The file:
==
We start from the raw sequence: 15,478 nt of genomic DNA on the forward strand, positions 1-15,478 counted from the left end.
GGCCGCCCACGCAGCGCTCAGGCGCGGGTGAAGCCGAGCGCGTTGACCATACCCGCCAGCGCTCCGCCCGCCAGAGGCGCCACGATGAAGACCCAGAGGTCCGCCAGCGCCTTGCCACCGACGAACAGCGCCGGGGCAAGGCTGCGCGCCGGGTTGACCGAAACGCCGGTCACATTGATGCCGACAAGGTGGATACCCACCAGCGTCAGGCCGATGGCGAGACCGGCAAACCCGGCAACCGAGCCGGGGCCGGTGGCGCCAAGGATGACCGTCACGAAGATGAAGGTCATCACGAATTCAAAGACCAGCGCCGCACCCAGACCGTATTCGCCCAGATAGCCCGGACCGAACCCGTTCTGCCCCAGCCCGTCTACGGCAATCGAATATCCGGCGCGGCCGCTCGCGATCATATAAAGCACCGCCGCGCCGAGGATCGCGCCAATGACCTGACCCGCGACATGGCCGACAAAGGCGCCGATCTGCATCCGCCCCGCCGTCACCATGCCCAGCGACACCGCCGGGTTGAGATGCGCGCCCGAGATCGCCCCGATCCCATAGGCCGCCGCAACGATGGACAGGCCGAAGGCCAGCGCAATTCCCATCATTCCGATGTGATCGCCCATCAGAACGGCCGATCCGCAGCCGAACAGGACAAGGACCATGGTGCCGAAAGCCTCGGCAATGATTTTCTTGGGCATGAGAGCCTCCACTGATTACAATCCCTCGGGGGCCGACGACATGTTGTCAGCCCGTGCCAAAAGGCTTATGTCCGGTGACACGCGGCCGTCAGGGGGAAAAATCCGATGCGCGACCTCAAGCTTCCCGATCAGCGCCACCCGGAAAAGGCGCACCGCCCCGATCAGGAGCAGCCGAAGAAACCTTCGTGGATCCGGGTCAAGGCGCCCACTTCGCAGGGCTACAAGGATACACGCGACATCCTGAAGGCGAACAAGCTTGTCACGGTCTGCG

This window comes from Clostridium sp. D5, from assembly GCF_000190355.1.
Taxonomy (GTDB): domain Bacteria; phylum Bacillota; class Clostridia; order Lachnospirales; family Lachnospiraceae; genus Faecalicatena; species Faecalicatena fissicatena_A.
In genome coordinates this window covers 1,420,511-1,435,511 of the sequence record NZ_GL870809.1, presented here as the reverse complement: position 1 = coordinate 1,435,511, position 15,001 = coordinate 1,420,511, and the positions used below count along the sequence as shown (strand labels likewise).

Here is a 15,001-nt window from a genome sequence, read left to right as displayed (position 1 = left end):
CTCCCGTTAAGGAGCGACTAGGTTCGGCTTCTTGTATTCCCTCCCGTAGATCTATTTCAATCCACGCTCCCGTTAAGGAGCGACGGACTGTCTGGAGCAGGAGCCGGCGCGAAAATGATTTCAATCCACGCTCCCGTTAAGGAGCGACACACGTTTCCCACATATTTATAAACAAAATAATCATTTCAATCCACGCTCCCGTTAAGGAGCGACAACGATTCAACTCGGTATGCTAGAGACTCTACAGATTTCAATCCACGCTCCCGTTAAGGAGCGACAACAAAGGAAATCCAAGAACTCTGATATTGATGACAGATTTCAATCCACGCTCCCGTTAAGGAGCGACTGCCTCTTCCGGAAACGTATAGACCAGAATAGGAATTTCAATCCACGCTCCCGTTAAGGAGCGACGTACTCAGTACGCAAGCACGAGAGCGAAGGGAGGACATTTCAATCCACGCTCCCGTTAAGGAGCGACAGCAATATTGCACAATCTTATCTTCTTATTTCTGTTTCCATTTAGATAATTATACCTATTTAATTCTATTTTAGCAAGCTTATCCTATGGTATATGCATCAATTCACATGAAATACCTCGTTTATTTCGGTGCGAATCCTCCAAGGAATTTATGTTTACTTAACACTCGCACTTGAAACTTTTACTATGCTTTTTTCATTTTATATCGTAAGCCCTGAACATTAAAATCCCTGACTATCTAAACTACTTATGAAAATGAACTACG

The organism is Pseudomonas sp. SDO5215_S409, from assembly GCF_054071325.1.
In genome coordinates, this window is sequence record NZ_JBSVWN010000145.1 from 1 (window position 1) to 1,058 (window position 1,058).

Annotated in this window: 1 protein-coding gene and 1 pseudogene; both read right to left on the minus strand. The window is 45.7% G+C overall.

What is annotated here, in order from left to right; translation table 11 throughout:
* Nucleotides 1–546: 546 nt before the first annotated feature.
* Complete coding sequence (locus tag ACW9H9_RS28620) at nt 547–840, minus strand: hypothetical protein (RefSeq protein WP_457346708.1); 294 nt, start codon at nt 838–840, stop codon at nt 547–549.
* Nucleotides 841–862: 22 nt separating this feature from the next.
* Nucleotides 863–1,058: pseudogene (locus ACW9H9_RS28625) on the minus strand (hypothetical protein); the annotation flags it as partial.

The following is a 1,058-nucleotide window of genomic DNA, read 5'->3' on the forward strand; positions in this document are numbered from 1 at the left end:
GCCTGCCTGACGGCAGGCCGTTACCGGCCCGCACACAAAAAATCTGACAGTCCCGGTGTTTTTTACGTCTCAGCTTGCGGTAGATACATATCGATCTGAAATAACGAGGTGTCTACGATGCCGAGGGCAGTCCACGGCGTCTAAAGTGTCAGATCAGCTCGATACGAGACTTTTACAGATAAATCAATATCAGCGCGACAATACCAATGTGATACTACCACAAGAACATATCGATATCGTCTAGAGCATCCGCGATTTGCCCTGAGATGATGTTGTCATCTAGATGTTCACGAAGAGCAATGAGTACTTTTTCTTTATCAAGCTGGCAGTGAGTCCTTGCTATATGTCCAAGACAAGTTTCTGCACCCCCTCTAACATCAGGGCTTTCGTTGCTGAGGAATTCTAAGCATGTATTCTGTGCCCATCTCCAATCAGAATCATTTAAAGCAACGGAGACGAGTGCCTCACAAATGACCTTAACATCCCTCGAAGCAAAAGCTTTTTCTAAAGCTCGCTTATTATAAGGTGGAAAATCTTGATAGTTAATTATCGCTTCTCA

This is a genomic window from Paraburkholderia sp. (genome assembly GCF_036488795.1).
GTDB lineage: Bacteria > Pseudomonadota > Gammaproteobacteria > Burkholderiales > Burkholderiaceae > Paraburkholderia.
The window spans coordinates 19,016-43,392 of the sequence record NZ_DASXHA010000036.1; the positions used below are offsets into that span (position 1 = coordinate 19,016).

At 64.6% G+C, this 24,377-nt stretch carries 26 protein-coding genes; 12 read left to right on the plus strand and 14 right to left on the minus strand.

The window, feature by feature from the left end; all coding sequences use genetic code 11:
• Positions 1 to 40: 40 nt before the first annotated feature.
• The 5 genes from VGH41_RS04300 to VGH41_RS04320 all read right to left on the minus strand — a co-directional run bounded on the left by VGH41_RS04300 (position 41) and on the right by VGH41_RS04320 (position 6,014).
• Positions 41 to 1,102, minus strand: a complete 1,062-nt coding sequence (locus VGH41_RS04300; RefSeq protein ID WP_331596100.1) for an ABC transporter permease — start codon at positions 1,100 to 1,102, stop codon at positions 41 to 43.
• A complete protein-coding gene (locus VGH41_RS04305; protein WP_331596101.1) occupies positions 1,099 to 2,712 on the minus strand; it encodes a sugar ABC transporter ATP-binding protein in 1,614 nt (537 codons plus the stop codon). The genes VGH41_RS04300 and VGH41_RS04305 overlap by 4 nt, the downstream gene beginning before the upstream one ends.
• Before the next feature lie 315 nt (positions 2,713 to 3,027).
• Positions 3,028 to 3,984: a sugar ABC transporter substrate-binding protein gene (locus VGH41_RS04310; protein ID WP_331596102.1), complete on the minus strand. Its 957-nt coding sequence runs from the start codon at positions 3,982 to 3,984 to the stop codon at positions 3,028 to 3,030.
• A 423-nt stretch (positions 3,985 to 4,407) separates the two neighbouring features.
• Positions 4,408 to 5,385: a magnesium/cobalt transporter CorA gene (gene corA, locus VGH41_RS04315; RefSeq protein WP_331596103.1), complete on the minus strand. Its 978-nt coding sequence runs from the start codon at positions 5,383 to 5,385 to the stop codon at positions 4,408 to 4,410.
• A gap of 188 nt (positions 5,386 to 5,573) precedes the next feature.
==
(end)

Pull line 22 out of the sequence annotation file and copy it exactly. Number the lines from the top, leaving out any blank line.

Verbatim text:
The window, feature by feature from the left end; all coding sequences use genetic code 11: